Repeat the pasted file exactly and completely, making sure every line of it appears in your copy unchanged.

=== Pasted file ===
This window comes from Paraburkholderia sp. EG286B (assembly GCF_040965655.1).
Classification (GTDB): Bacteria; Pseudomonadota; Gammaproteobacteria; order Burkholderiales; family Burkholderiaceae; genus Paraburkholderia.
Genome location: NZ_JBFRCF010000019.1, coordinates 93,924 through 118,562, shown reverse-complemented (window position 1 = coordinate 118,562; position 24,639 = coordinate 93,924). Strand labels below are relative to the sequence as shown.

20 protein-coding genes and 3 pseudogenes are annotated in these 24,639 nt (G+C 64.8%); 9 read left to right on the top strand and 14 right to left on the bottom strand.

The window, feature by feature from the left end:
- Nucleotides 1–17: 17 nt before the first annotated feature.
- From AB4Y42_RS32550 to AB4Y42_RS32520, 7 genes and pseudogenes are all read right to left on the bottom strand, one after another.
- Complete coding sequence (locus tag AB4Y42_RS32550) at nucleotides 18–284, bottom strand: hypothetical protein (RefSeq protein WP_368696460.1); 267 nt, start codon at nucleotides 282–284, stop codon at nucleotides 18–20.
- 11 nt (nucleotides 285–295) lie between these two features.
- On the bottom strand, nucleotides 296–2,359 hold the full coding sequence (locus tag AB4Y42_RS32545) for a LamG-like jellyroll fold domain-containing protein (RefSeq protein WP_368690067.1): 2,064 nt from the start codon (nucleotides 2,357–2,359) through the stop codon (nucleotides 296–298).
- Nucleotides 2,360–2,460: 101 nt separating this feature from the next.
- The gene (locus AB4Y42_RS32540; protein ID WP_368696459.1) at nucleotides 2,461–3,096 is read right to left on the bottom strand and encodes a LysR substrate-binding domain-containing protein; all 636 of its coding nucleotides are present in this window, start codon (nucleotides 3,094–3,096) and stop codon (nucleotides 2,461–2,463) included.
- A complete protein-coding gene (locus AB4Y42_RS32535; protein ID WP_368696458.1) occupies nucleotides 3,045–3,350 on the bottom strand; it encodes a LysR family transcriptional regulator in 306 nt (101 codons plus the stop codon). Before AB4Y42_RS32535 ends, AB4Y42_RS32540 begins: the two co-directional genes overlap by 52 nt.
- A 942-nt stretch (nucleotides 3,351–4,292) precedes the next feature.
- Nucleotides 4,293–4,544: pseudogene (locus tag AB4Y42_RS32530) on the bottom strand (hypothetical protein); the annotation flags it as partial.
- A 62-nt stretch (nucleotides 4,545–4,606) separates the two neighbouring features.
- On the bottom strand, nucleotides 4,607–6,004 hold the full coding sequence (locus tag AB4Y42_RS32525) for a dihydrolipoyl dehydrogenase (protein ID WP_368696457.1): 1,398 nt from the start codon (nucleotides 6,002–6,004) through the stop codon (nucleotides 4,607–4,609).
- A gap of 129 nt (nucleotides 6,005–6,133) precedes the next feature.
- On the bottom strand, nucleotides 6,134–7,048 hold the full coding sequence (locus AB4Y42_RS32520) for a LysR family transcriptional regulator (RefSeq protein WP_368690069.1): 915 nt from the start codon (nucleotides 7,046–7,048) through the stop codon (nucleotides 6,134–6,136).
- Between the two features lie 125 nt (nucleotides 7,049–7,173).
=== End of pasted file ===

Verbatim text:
This window comes from Paraburkholderia sp. EG286B (assembly GCF_040965655.1).
Classification (GTDB): Bacteria; Pseudomonadota; Gammaproteobacteria; order Burkholderiales; family Burkholderiaceae; genus Paraburkholderia.
Genome location: NZ_JBFRCF010000019.1, coordinates 93,924 through 118,562, shown reverse-complemented (window position 1 = coordinate 118,562; position 24,639 = coordinate 93,924). Strand labels below are relative to the sequence as shown.

20 protein-coding genes and 3 pseudogenes are annotated in these 24,639 nt (G+C 64.8%); 9 read left to right on the top strand and 14 right to left on the bottom strand.

The window, feature by feature from the left end:
- Nucleotides 1–17: 17 nt before the first annotated feature.
- From AB4Y42_RS32550 to AB4Y42_RS32520, 7 genes and pseudogenes are all read right to left on the bottom strand, one after another.
- Complete coding sequence (locus tag AB4Y42_RS32550) at nucleotides 18–284, bottom strand: hypothetical protein (RefSeq protein WP_368696460.1); 267 nt, start codon at nucleotides 282–284, stop codon at nucleotides 18–20.
- 11 nt (nucleotides 285–295) lie between these two features.
- On the bottom strand, nucleotides 296–2,359 hold the full coding sequence (locus tag AB4Y42_RS32545) for a LamG-like jellyroll fold domain-containing protein (RefSeq protein WP_368690067.1): 2,064 nt from the start codon (nucleotides 2,357–2,359) through the stop codon (nucleotides 296–298).
- Nucleotides 2,360–2,460: 101 nt separating this feature from the next.
- The gene (locus AB4Y42_RS32540; protein ID WP_368696459.1) at nucleotides 2,461–3,096 is read right to left on the bottom strand and encodes a LysR substrate-binding domain-containing protein; all 636 of its coding nucleotides are present in this window, start codon (nucleotides 3,094–3,096) and stop codon (nucleotides 2,461–2,463) included.
- A complete protein-coding gene (locus AB4Y42_RS32535; protein ID WP_368696458.1) occupies nucleotides 3,045–3,350 on the bottom strand; it encodes a LysR family transcriptional regulator in 306 nt (101 codons plus the stop codon). Before AB4Y42_RS32535 ends, AB4Y42_RS32540 begins: the two co-directional genes overlap by 52 nt.
- A 942-nt stretch (nucleotides 3,351–4,292) precedes the next feature.
- Nucleotides 4,293–4,544: pseudogene (locus tag AB4Y42_RS32530) on the bottom strand (hypothetical protein); the annotation flags it as partial.
- A 62-nt stretch (nucleotides 4,545–4,606) separates the two neighbouring features.
- On the bottom strand, nucleotides 4,607–6,004 hold the full coding sequence (locus tag AB4Y42_RS32525) for a dihydrolipoyl dehydrogenase (protein ID WP_368696457.1): 1,398 nt from the start codon (nucleotides 6,002–6,004) through the stop codon (nucleotides 4,607–4,609).
- A gap of 129 nt (nucleotides 6,005–6,133) precedes the next feature.
- On the bottom strand, nucleotides 6,134–7,048 hold the full coding sequence (locus AB4Y42_RS32520) for a LysR family transcriptional regulator (RefSeq protein WP_368690069.1): 915 nt from the start codon (nucleotides 7,046–7,048) through the stop codon (nucleotides 6,134–6,136).
- Between the two features lie 125 nt (nucleotides 7,049–7,173).